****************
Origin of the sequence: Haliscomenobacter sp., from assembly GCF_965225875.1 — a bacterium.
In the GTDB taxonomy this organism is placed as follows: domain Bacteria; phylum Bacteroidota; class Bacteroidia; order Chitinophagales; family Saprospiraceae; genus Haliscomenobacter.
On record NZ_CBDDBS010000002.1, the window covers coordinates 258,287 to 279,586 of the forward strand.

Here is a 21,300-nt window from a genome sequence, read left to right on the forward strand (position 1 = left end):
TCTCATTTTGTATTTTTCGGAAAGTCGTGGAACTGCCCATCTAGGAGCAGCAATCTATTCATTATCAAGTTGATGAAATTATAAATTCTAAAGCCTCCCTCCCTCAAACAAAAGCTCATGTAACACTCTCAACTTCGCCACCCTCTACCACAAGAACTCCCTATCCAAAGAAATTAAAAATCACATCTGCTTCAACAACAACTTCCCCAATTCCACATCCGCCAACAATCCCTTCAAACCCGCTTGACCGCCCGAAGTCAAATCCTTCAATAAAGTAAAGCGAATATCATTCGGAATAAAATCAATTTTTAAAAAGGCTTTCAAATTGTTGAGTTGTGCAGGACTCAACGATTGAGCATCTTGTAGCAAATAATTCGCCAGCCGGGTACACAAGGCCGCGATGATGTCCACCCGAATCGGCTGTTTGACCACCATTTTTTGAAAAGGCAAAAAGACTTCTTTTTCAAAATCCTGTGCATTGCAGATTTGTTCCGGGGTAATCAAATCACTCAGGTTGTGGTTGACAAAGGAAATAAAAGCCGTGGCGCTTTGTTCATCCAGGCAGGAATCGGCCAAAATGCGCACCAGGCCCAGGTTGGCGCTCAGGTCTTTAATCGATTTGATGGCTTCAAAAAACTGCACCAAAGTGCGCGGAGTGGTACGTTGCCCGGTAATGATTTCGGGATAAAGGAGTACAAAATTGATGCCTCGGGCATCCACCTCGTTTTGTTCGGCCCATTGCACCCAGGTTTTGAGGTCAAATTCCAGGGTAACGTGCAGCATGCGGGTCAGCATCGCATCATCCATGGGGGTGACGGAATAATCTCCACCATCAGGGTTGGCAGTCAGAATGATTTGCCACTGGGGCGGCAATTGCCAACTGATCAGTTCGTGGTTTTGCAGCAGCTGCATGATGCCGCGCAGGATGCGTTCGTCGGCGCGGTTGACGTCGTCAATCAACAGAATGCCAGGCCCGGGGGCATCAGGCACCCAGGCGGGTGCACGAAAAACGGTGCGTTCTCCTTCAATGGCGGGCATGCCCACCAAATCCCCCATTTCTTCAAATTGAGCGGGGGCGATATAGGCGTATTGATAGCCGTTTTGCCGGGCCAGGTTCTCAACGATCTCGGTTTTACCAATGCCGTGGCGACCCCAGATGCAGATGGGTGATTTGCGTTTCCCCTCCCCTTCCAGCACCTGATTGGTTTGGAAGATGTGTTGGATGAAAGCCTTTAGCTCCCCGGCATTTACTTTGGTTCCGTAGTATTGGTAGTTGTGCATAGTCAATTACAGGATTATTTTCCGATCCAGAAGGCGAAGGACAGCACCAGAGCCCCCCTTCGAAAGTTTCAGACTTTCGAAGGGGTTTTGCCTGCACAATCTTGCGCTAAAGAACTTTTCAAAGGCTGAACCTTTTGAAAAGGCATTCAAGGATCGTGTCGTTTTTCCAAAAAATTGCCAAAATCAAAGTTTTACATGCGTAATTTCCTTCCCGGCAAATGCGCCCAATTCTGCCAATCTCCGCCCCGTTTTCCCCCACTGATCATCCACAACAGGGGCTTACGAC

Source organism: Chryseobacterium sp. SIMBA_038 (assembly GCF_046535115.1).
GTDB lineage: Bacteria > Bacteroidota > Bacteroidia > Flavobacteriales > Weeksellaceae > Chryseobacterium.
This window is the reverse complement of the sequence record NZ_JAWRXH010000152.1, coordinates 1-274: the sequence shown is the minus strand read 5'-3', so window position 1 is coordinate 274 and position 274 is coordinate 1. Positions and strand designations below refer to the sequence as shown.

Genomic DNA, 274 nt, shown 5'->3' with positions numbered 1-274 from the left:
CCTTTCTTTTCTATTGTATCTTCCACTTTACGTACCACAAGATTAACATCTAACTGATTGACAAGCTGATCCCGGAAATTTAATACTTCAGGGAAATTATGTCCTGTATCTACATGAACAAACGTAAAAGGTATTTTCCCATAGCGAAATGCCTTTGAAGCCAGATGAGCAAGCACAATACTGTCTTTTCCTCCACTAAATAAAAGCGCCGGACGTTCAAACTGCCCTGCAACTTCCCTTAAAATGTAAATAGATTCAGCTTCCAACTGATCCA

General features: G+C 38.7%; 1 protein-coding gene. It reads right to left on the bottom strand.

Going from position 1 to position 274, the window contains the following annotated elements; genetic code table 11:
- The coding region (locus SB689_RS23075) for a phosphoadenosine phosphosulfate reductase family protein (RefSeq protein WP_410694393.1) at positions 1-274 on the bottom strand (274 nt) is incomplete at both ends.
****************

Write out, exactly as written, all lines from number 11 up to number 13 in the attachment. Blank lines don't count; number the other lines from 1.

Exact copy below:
General features: G+C 38.7%; 1 protein-coding gene. It reads right to left on the bottom strand.

Going from position 1 to position 274, the window contains the following annotated elements; genetic code table 11:
- The coding region (locus SB689_RS23075) for a phosphoadenosine phosphosulfate reductase family protein (RefSeq protein WP_410694393.1) at positions 1-274 on the bottom strand (274 nt) is incomplete at both ends.